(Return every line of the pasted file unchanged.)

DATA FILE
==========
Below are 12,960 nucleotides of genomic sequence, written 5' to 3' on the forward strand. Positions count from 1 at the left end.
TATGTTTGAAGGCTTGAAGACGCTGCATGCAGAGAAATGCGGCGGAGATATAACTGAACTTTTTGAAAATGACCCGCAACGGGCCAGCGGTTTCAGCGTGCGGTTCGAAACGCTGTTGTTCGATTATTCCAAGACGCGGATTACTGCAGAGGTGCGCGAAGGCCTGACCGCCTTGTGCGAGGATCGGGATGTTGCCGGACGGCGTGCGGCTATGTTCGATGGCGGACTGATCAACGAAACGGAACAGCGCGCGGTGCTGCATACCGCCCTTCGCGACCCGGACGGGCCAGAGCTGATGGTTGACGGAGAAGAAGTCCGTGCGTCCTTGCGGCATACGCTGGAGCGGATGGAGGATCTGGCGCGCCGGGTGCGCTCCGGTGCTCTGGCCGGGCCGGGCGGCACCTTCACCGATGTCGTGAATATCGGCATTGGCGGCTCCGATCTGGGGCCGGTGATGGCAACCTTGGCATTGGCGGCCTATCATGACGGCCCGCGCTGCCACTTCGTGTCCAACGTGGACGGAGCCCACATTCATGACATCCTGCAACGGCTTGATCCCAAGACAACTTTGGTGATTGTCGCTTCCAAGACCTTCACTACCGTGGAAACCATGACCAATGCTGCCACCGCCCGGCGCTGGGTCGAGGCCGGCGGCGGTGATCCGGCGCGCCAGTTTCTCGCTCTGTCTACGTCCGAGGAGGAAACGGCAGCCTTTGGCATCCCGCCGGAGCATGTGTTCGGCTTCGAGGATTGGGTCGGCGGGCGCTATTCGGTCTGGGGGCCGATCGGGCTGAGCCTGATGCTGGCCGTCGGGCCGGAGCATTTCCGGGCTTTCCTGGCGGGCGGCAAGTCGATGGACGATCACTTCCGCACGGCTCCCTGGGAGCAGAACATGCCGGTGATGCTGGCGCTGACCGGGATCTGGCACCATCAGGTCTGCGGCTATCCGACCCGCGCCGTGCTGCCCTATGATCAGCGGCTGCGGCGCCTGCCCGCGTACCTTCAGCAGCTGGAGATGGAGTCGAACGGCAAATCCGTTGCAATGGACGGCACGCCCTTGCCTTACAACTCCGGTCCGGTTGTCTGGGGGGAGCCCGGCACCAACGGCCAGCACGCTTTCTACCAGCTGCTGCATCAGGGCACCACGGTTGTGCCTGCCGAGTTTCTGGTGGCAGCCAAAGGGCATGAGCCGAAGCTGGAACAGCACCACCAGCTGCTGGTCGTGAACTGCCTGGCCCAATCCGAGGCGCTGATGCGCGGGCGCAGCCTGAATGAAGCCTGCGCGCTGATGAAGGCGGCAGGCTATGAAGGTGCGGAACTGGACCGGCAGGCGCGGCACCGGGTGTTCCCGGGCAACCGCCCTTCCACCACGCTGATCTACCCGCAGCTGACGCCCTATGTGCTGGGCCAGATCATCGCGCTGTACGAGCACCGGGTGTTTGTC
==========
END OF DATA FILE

Below are 12,960 nucleotides of genomic sequence, written 5' to 3' on the forward strand. Positions count from 1 at the left end.
TATGTTTGAAGGCTTGAAGACGCTGCATGCAGAGAAATGCGGCGGAGATATAACTGAACTTTTTGAAAATGACCCGCAACGGGCCAGCGGTTTCAGCGTGCGGTTCGAAACGCTGTTGTTCGATTATTCCAAGACGCGGATTACTGCAGAGGTGCGCGAAGGCCTGACCGCCTTGTGCGAGGATCGGGATGTTGCCGGACGGCGTGCGGCTATGTTCGATGGCGGACTGATCAACGAAACGGAACAGCGCGCGGTGCTGCATACCGCCCTTCGCGACCCGGACGGGCCAGAGCTGATGGTTGACGGAGAAGAAGTCCGTGCGTCCTTGCGGCATACGCTGGAGCGGATGGAGGATCTGGCGCGCCGGGTGCGCTCCGGTGCTCTGGCCGGGCCGGGCGGCACCTTCACCGATGTCGTGAATATCGGCATTGGCGGCTCCGATCTGGGGCCGGTGATGGCAACCTTGGCATTGGCGGCCTATCATGACGGCCCGCGCTGCCACTTCGTGTCCAACGTGGACGGAGCCCACATTCATGACATCCTGCAACGGCTTGATCCCAAGACAACTTTGGTGATTGTCGCTTCCAAGACCTTCACTACCGTGGAAACCATGACCAATGCTGCCACCGCCCGGCGCTGGGTCGAGGCCGGCGGCGGTGATCCGGCGCGCCAGTTTCTCGCTCTGTCTACGTCCGAGGAGGAAACGGCAGCCTTTGGCATCCCGCCGGAGCATGTGTTCGGCTTCGAGGATTGGGTCGGCGGGCGCTATTCGGTCTGGGGGCCGATCGGGCTGAGCCTGATGCTGGCCGTCGGGCCGGAGCATTTCCGGGCTTTCCTGGCGGGCGGCAAGTCGATGGACGATCACTTCCGCACGGCTCCCTGGGAGCAGAACATGCCGGTGATGCTGGCGCTGACCGGGATCTGGCACCATCAGGTCTGCGGCTATCCGACCCGCGCCGTGCTGCCCTATGATCAGCGGCTGCGGCGCCTGCCCGCGTACCTTCAGCAGCTGGAGATGGAGTCGAACGGCAAATCCGTTGCAATGGACGGCACGCCCTTGCCTTACAACTCCGGTCCGGTTGTCTGGGGGGAGCCCGGCACCAACGGCCAGCACGCTTTCTACCAGCTGCTGCATCAGGGCACCACGGTTGTGCCTGCCGAGTTTCTGGTGGCAGCCAAAGGGCATGAGCCGAAGCTGGAACAGCACCACCAGCTGCTGGTCGTGAACTGCCTGGCCCAATCCGAGGCGCTGATGCGCGGGCGCAGCCTGAATGAAGCCTGCGCGCTGATGAAGGCGGCAGGCTATGAAGGTGCGGAACTGGACCGGCAGGCGCGGCACCGGGTGTTCCCGGGCAACCGCCCTTCCACCACGCTGATCTACCCGCAGCTGACGCCCTATGTGCTGGGCCAGATCATCGCGCTGTACGAGCACCGGGTGTTTGTC